%%sh cat > model-repository/roberta/config.pbtxt <<EOL instance_group { kind: KIND_CPU } default_model_filename: "saved_model" backend: "max" EOL tree model-repository


Step 2: Upload model to Amazon S3 so Amazon SageMaker and MAX Serving container has access to it

Now that you have the saved model in the format expected by Amazon SageMaker and MAX Serving, we’ll now need to compress it into a tar.gz file and upload it to Amazon S3. You can upload it to any bucket you and SageMaker have access to. In this example I choose the default bucket and capture the path in model_uri.

shutil.rmtree('model.tar.gz', ignore_errors=True) !tar -C model-repository -czf model.tar.gz roberta model_uri = sagemaker_session.upload_data(path="model.tar.gz", key_prefix="max-serving-models/roberta/")

You can verify that the model is in Amazon S3 on the AWS console:

Step 3: Pull the latest MAX Serving container image and push it to Amazon Elastic Container Registry (Amazon ECR)

Amazon SageMaker expects the container image I want to use to host my models to be in private Amazon Elastic Container Registry. Modular provides a pre-built container image:, so we must first pull the image to our system and then push it to our private ECR repository. Note: If your development instance is of a different architecture than your deployment instance then be sure to choose the right tag when pulling the MAX Serving container. You can find the tags for all platforms here:

repo_name = 'sagemaker-max-serving' image_label = 'v1' max_serving_image_uri = "" image = f'{account}.dkr.ecr.{region}{repo_name}:{image_label}' !aws ecr create-repository --repository-name {repo_name} !docker pull {max_serving_image_uri} !docker tag {max_serving_image_uri} {image} !$(aws ecr get-login --no-include-email --region {region}) #For aws-cli v1.x # If using aws-cli v2.x run # !aws ecr get-login-password --region {region} | docker login --username AWS --password-stdin {f'{account}.dkr.ecr.{region}'} !docker push {image}

Here’s what’s happening in each line of code.

Create a new repository called sagemaker-max-serving.

  • aws ecr create-repository --repository-name {registry_name}

Pull the MAX Serving container hosted by Modular

  • docker pull {max_serving_image_uri}

Tag the MAX Serving container with the name that matches the repository we created.

  • docker tag {max_serving_image_uri} {image}

Log in to Amazon ECR in your region

  • For aws-cli v1.x: $(aws ecr get-login --no-include-email --region {region})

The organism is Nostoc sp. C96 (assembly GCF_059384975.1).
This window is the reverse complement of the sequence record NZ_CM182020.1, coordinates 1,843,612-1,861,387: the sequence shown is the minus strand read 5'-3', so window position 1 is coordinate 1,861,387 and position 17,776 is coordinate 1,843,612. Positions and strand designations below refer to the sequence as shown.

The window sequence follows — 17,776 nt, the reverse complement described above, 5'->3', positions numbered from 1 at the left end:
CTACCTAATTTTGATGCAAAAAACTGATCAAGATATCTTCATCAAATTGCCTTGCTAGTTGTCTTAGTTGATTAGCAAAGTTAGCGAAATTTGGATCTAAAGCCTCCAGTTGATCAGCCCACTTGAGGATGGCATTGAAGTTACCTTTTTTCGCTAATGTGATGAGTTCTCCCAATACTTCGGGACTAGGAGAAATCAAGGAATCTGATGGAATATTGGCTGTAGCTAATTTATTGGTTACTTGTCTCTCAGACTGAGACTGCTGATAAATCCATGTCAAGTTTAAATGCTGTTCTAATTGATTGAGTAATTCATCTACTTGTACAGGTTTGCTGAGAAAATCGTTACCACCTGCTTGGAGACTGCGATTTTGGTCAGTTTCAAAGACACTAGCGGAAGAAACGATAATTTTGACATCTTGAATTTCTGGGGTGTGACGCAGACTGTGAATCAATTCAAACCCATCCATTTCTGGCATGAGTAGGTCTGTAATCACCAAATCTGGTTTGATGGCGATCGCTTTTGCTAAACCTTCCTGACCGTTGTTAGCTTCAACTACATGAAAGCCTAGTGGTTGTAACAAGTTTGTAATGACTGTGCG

• For aws-cli v2.x: aws ecr get-login-password --region {region} | docker login --username AWS --password-stdin {f'{account}.dkr.ecr.{region}'}

Finally, push a copy of the MAX Serving container to your ECR repository.

  • docker push {image}

You can head over to Amazon ECR to confirm that your image is now available for Amazon SageMaker.

Step 4: Create an Amazon SageMaker model and deploy to specified instance type

In this example I’ll deploy our Roberta model to Amazon EC2 c6i.4xlarge instance. If you head on over to our performance dashboard you can see that MAX Engine can deliver up to 2.6x faster performance vs. TensorFlow on this model and EC2 instance.

from sagemaker.model import Model from datetime import datetime date ="%Y-%m-%d-%H-%m-%S") model_name= f"MAX-model-roberta-{date}" max_model = Model( model_data=model_uri, name=model_name, role=role, image_uri=image, )

In the above code, we first create a Model using Amazon SageMaker SDK and specify attributes including: 

  • Model path on Amazon S3
  • Path to MAX Serving container image in Amazon ECR
  • IAM Role 
  • Model name (optional)

With the model created with a single API call you can deploy your model to the specified endpoint using Amazon SageMaker.

date ="%Y-%m-%d-%H-%m-%S") endpoint_name = f"MAX-endpoint-roberta-{date}" predictor = max_model.deploy( initial_instance_count=1, instance_type="ml.c6i.4xlarge", endpoint_name=endpoint_name, )

Notice that I specify initial_instance_count=1. You can specify a higher number to load balance large volume of requests, or head over to the AWS Console > Amazon SageMaker > Inference > Endpoint Configuration > your endpoint configuration that was just created and add scaling policies that can automatically add or reduce the number of instances based on traffic.